Signs are pointing to an economic recovery and that will affect mortgages and real estate.
What is a fixed rate?
A fixed rate is an interest rate that stays the same for the life of a loan, or for a portion of the loan term, depending on the loan agreement.
The fixed-rate mortgage is popular because it gives the borrower a predictable monthly payment, usually for the life of the loan. A fixed-rate mortgage is the opposite of a variable-rate mortgage, such as a 5/1 ARM. One downside to a fixed-rate mortgage is that it does not take into account fluctuations in the market. If interest rates drop, the fixed-rate mortgage borrower continues to pay the same amount of interest. On the other hand, the variable-rate borrower may experience an unaffordable adjustment to his mortgage payment when rates adjust. That’s the kind of uncertainty fixed-rate borrowers prefer to avoid.
The borrower’s credit history is used by a lender to set the fixed rate. A homebuyer with an excellent credit score will get the best rate. Other factors the lender will consider in setting a fixed interest rate are the length of the loan, the borrower’s loan-to-value ratio (LTV) and the borrower’s income. Shorter loans usually have lower interest rates because the lender considers them less risky than products with longer terms.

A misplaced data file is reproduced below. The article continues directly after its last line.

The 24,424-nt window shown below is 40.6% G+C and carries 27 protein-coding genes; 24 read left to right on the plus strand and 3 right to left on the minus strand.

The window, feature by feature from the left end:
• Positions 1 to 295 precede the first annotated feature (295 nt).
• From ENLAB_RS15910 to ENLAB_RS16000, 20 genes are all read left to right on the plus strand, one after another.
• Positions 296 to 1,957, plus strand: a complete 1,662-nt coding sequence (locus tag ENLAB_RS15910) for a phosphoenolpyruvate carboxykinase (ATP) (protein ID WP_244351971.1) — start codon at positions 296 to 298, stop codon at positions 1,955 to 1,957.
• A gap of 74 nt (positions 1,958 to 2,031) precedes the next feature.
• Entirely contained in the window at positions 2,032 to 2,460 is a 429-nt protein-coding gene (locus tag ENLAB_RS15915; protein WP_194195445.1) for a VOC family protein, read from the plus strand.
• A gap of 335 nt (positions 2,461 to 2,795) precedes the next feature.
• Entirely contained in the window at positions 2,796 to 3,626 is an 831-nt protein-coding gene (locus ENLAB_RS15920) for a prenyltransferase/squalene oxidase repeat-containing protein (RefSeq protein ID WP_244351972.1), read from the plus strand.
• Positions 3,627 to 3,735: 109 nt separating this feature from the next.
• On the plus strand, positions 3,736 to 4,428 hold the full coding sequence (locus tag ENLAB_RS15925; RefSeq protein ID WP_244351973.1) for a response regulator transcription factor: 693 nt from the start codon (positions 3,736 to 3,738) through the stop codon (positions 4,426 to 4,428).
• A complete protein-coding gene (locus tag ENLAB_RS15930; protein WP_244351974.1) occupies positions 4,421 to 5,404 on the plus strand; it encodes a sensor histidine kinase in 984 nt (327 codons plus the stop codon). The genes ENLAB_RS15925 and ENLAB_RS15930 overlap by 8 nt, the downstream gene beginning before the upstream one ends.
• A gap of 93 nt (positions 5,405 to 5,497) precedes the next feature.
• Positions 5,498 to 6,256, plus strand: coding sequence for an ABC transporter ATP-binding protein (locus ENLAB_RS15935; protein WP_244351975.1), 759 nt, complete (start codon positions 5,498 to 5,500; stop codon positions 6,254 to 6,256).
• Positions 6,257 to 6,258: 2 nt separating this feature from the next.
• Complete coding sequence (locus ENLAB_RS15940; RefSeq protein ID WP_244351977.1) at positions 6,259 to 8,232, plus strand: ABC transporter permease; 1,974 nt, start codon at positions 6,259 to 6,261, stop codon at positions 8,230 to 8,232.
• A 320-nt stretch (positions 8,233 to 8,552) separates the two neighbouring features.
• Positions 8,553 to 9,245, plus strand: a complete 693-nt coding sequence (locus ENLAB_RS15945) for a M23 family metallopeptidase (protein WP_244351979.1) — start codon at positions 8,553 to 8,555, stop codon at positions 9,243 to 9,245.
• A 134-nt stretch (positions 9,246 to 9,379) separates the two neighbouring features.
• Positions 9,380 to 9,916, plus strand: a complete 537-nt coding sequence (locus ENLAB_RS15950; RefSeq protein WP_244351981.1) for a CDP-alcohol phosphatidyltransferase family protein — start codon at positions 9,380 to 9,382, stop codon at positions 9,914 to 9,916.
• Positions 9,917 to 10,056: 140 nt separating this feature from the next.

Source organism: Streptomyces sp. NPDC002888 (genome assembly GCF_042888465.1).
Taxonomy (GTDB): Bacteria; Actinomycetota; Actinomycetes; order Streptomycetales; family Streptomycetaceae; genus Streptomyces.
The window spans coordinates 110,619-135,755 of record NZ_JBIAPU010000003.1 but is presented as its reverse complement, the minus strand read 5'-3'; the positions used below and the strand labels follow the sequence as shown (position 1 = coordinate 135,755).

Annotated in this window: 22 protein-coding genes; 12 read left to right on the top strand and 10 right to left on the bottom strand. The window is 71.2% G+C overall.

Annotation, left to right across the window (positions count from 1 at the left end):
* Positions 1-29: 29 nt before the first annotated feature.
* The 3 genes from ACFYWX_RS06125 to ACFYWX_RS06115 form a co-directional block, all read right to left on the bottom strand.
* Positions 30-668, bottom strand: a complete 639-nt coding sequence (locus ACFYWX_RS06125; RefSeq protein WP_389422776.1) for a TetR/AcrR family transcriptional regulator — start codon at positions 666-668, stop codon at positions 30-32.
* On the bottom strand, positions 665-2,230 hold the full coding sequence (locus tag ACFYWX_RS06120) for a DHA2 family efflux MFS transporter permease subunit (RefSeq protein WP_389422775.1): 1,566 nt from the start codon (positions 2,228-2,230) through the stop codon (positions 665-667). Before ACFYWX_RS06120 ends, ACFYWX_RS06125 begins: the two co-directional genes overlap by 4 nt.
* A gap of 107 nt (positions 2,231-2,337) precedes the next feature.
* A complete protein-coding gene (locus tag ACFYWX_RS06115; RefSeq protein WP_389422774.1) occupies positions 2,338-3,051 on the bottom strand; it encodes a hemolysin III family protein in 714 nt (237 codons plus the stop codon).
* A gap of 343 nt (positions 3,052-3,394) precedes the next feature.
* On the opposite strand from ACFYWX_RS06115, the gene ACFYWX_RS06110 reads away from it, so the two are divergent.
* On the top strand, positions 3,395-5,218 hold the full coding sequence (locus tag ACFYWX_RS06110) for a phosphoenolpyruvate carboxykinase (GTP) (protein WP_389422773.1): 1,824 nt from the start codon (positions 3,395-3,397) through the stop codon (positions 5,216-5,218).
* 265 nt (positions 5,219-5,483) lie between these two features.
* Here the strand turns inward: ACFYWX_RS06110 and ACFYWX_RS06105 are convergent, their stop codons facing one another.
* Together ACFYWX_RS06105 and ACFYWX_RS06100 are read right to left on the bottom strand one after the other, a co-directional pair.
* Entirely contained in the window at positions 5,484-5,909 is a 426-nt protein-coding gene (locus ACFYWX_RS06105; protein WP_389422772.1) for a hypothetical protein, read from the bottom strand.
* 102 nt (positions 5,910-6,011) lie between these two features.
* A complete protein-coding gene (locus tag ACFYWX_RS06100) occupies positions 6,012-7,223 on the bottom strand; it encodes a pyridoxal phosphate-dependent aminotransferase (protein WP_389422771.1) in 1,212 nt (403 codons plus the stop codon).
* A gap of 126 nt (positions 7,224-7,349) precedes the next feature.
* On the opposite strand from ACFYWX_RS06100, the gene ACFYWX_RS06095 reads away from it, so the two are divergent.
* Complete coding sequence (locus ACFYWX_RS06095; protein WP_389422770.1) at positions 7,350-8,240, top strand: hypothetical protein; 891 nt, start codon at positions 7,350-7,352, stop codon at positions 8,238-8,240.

Example of fixed rate
Taylor is ready to become a homeowner. He decides that he wants a 30-year fixed-rate mortgage because he plans to stay in the home for many years and he wants a consistent monthly payment — not one that could fluctuate with the market. Taylor borrows $200,000 at a fixed rate of 4 percent, resulting in a monthly payment of $955 per month. The day after he closes on his loan, mortgage rates shoot up. But Taylor isn’t worried, because his mortgage rate is fixed for the life of the loan.
Ready to become a homeowner? Compare mortgage rates to make sure you’re getting the best loan for your needs.